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EWG Distillery Focus: Ad Gefrin

Our Spring 2024 distillery focus is Ad Gefrin, right in the top most corner of England in Northumberland.


What does English whisky mean to you?

English whisky is very much a product of the communities surrounding our independent distilleries. Independent distilleries push the boundaries, aren’t afraid to be innovative and challenge the norm of what is expected. Not having to meet a set expectation allows us to be adventurous in our decisions and push the industry forward. With the fantastic support of our communities and customers, we get the chance to showcase the ideas our fantastic distillers have and the regions we come from.

Ad Gefrin isn’t just English Whisky – it’s Northumbrian – that goes to the heart of who we are! We are celebrating the 7th century Golden Age of Northumbria with a spirit that will become synonymous with timeless Northumbrian hospitality! Ad Gefrin Single Malt represents an authentic story of what it means to literally ‘distil’ Northumberland.


What makes your whisky (and distillery) unique within the English whisky sphere?

Ad Gefrin is inspired by the values of the royal court of the Anglo-Saxon kings and queens of the 7th century discovered a stone’s throw away from our home in Wooler. Our spirits all have an authentic story and sense of place that can only be ours.

Using only barley that has been grown and malted locally and water drawn from our own borehole, fed from water running off of the Cheviot hills, it means at Ad Gefrin we are creating a product that truly represents the region it comes from and as such could not be replicated anywhere else in the world.

The unique combination of Anglo-Saxon Museum experience, distillery and a multi-sensory tasting room that evokes the Northumbrian landscape makes a visit to Ad Gefrin unique. Everything we do, everything we create is born to bring people together.


What is the achievement that you are most proud of?

To be honest, creating a team and seeing them working so well together for Ad Gefrin and caring so much about their job is incredibly rewarding. Just knowing they are enjoying their job and take such pride in what they do has to be the achievement that I am personally proudest of.


In terms of whisky achievement, the launch of any distillery’s first spirit is always a momentous occasion. To launch a blend before the distillery is open that does not contain your own whisky is doubly challenging. We launched Tácnbora ( from the Old English for ‘standard bearer’) knowing that it reflected who we are and the story we have to tell.  That it has been so universally well received couldn’t make us prouder – especially as it has been enjoyed by those new to whisky as well as the well-seasoned connoisseur.


Tácnbora is a fitting name for our spirit that comes before all others. King Edwin was always preceded by a standard bearer carrying a standard with a goat’s head effigy – the same goat symbol that is now central to our brand marque. A blend of Scottish malt and grain whisky as well as Irish grain whiskies, blended in England, Tácnbora also mirrors the origins of three of the peoples that made up the Anglo-Saxons Northumbrians (Scottish, Irish, English and Scandinavian) aptly reflecting our brand built on ancient hospitality and our ambitions of bringing everyone together.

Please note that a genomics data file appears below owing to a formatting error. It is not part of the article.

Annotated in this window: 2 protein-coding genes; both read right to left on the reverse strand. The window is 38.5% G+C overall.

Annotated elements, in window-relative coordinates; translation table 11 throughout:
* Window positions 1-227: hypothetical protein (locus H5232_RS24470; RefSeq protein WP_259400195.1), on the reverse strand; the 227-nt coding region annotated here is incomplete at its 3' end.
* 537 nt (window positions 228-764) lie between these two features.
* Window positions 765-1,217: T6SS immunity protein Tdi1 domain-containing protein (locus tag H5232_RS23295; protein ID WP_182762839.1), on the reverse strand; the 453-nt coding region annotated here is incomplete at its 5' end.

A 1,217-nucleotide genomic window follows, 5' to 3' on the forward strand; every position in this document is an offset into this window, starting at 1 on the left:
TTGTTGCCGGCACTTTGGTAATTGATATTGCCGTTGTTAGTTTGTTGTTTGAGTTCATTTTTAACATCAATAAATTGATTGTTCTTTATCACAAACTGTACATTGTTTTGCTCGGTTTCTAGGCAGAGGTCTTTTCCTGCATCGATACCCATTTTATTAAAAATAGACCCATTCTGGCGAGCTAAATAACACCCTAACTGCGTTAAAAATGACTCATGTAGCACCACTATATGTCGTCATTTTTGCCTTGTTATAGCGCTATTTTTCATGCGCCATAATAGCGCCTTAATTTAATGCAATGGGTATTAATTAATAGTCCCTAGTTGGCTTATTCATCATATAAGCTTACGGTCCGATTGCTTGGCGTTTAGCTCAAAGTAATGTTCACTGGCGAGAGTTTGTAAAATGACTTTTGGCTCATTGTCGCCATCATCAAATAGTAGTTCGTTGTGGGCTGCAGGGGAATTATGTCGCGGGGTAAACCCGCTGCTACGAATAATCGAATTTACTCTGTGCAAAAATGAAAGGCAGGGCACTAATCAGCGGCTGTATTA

What do you think will be the biggest challenge for English whisky in 2024?


The last 18 months, since we started production has been nothing but challenges and it’s solving those challenges that gets me out of bed in the morning. The biggest challenges we see in the year ahead and the foreseeable future are mainly in costs and barrel supplies.


Starting production in a distillery during an energy crisis as well as the highest malt cost seen for years created a perfect storm for us, a storm we have weathered and come out the other side of. With these costs, it has led us to focus much more on efficiency, making sure we are getting everything we can from all processes whilst maintaining the upmost quality.


The supply of barrels is something that is keeping all distillers up at night right now. The increased demand for Bourbon casks on our side of the Atlantic as well as worldwide has seen a real strain on supply chains as well as a big increase in costs. It’s in times like these that we are lucky to be working with great suppliers like Kelvin Cooperage and Alba Cooperage. Their support in helping us source the best quality casks within our specifications has been a massive relief and allowed us to buy casks in confidence knowing that we are getting quality wood from trusted sources.


Longer term – how do you assess the future for English whisky?

Seeing the growth of English whisky is really inspiring and the opportunity to join that growth and be a part of the English Whisky scene is one we are really excited about. All the amazing new distilleries opening up across England is a great sight.

We respect all that has come before us, it allows us to do what we are doing now but we have the added freedom to put our own stamp on the whisky world and shape the future of whisky.

The great thing is the consumer being more open to English whisky, willing to try new things and being excited to see the innovation and products we all have to offer – sharing a whisky or two with us along the way



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